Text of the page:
Politics[edit]

Provincial[edit]

Bountrogianni ran for the Ontario legislature in the 1995 provincial election, as a Liberal candidate in the riding of Hamilton Mountain. She finished ahead of incumbent New Democrat Brian Charlton, but 1028 votes behind the winner, Progressive Conservative Trevor Pettit.[3]

Bountrogianni ran against Pettit again in the 1999 provincial election. There was some uncertainty in the riding as to whether Bountrogianni or NDP candidate Chris Charlton (wife of Brian) would have a better chance of defeating Pettit. Charlton received some union support but the teachers and the building trades backed Bountrogianni.[4] As it happened, Bountrogianni was able to defeat Pettit by over 2500 votes, with Charlton finishing third.[5] The Progressive Conservatives won the election, and Bountrogianni became the opposition critic for Colleges and Universities as well as Women's Issues.[6] In 2002, she was named Woman of the Year in Politics by the Hamilton Status of Women Committee.[7]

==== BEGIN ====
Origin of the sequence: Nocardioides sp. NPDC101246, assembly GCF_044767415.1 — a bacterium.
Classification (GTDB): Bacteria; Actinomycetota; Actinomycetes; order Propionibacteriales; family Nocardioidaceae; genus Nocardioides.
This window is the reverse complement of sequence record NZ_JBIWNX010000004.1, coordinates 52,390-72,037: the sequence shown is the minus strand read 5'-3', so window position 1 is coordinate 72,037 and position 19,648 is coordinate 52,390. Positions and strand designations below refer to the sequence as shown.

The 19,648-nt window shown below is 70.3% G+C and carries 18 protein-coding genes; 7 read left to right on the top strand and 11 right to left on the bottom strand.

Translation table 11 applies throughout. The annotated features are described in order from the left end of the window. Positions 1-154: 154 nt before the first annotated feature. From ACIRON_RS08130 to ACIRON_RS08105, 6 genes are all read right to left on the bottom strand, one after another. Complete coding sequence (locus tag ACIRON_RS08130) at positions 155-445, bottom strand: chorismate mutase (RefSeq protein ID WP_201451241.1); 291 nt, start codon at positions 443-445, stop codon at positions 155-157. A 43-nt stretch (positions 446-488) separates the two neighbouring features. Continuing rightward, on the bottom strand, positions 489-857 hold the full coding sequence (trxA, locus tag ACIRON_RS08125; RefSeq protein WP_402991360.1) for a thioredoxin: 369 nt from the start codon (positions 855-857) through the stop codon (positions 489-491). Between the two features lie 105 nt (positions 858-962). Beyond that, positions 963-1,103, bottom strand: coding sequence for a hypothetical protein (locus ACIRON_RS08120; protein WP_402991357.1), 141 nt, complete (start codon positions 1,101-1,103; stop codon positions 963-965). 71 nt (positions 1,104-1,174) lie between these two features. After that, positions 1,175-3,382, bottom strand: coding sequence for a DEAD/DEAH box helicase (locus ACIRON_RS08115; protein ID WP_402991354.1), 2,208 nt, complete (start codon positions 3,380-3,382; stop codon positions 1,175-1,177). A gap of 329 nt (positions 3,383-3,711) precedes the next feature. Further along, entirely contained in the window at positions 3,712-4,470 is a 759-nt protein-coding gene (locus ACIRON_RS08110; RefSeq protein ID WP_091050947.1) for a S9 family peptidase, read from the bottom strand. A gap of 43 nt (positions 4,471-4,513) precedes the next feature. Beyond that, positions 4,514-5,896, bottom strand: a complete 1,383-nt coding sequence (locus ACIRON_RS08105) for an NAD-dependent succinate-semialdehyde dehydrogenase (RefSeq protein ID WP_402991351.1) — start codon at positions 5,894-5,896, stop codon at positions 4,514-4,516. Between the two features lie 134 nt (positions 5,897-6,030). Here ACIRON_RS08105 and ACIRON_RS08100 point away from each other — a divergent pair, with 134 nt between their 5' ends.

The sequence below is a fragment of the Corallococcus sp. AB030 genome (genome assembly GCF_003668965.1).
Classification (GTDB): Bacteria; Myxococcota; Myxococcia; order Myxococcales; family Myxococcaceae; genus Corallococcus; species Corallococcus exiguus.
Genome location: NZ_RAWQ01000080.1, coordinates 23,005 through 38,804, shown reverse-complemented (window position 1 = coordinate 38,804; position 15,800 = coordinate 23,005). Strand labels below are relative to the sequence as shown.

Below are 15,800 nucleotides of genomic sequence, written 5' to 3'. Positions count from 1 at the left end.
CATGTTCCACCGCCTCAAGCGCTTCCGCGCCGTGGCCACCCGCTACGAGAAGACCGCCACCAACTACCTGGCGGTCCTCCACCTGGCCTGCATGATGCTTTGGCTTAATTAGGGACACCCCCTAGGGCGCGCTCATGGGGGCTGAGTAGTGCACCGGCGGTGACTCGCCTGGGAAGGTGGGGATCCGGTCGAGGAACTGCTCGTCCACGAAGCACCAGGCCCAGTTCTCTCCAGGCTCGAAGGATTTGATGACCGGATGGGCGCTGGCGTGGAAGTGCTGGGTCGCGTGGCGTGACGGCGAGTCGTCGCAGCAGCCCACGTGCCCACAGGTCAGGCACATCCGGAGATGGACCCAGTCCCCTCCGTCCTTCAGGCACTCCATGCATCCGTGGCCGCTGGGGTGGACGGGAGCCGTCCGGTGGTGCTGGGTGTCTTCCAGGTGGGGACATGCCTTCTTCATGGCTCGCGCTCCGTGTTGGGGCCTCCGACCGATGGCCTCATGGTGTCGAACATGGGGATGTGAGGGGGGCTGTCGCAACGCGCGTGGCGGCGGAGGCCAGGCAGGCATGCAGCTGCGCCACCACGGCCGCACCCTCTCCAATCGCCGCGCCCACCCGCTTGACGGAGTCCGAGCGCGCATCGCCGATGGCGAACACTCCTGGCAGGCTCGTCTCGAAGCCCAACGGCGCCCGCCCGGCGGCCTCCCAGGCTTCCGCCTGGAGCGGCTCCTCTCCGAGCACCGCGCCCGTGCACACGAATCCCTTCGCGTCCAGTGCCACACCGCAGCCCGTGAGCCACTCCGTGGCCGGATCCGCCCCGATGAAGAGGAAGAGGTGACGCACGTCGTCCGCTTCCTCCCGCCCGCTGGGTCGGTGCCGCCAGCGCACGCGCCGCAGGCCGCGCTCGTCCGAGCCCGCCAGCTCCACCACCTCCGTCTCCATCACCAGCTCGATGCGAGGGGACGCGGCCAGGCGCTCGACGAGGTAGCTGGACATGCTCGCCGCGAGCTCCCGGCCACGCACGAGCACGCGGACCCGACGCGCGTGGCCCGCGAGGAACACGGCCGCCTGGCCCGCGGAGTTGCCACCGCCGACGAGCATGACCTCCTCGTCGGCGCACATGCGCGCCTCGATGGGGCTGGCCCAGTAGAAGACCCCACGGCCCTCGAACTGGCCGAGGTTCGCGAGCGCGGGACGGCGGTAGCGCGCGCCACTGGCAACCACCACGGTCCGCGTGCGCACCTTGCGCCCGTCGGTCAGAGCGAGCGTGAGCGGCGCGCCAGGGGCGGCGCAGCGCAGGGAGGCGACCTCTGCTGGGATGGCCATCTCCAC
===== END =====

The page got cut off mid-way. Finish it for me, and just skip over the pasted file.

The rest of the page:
Bountrogianni was re-elected in the 2003 election, in which the Liberals won a majority.[8] On October 23, 2003, she was named Minister of Children's Services and Minister of Citizenship and Immigration.[9]

In October 2004, Bountrogianni introduced a plan to make all public and private buildings in the province wheelchair-accessible by 2025.[10] After a cabinet shuffle on June 29, 2005, Bountrogianni was named Minister of Intergovernmental Affairs and Minister responsible for Democratic Renewal.[11]

She decided not to run for re-election in 2007, and was succeeded by another Liberal, Sophia Aggelonitis.[12]

Provincial electoral record[edit]

Ontario general election, 1995
Party Candidate Votes % ∆%
Progressive Conservative Trevor Pettit 13,852 36.60 +16.14
Liberal Marie Bountrogianni 12,824 33.88 +14.16
New Democratic Brian Charlton 9,837 25.99 -33.81
Family Coalition Michael O'Grady 1,329 3.51
Total valid votes 37,822 100.00
Source: Elections Ontario.[3]